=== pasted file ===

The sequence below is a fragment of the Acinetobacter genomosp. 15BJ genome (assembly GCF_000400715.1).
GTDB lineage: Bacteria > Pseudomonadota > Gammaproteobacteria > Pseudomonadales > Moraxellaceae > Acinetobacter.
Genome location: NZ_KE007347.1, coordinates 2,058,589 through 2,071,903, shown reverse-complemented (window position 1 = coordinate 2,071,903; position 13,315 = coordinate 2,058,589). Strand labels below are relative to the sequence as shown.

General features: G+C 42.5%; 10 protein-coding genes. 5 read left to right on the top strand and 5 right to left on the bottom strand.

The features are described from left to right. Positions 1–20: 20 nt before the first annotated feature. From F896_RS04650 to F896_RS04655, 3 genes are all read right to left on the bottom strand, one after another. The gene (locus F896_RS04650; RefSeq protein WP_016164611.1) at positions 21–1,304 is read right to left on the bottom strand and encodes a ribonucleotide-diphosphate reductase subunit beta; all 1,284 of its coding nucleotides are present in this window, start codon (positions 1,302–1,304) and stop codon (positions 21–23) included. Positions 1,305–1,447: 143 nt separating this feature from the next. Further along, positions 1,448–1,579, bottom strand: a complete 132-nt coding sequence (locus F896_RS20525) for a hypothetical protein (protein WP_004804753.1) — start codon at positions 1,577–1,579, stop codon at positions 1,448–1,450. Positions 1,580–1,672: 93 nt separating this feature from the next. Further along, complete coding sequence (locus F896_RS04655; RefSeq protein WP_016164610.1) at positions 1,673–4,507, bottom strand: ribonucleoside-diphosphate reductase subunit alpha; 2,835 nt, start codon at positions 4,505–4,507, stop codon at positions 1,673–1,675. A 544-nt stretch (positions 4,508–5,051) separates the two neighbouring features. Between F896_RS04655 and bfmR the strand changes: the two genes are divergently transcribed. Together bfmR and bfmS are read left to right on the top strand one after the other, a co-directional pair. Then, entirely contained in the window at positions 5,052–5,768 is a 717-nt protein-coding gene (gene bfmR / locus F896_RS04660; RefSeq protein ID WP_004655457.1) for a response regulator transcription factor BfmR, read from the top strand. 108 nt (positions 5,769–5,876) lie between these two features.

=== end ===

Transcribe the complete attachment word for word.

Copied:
The sequence below is a fragment of the Acinetobacter genomosp. 15BJ genome (assembly GCF_000400715.1).
GTDB lineage: Bacteria > Pseudomonadota > Gammaproteobacteria > Pseudomonadales > Moraxellaceae > Acinetobacter.
Genome location: NZ_KE007347.1, coordinates 2,058,589 through 2,071,903, shown reverse-complemented (window position 1 = coordinate 2,071,903; position 13,315 = coordinate 2,058,589). Strand labels below are relative to the sequence as shown.

General features: G+C 42.5%; 10 protein-coding genes. 5 read left to right on the top strand and 5 right to left on the bottom strand.

The features are described from left to right. Positions 1–20: 20 nt before the first annotated feature. From F896_RS04650 to F896_RS04655, 3 genes are all read right to left on the bottom strand, one after another. The gene (locus F896_RS04650; RefSeq protein WP_016164611.1) at positions 21–1,304 is read right to left on the bottom strand and encodes a ribonucleotide-diphosphate reductase subunit beta; all 1,284 of its coding nucleotides are present in this window, start codon (positions 1,302–1,304) and stop codon (positions 21–23) included. Positions 1,305–1,447: 143 nt separating this feature from the next. Further along, positions 1,448–1,579, bottom strand: a complete 132-nt coding sequence (locus F896_RS20525) for a hypothetical protein (protein WP_004804753.1) — start codon at positions 1,577–1,579, stop codon at positions 1,448–1,450. Positions 1,580–1,672: 93 nt separating this feature from the next. Further along, complete coding sequence (locus F896_RS04655; RefSeq protein WP_016164610.1) at positions 1,673–4,507, bottom strand: ribonucleoside-diphosphate reductase subunit alpha; 2,835 nt, start codon at positions 4,505–4,507, stop codon at positions 1,673–1,675. A 544-nt stretch (positions 4,508–5,051) separates the two neighbouring features. Between F896_RS04655 and bfmR the strand changes: the two genes are divergently transcribed. Together bfmR and bfmS are read left to right on the top strand one after the other, a co-directional pair. Then, entirely contained in the window at positions 5,052–5,768 is a 717-nt protein-coding gene (gene bfmR / locus F896_RS04660; RefSeq protein ID WP_004655457.1) for a response regulator transcription factor BfmR, read from the top strand. 108 nt (positions 5,769–5,876) lie between these two features.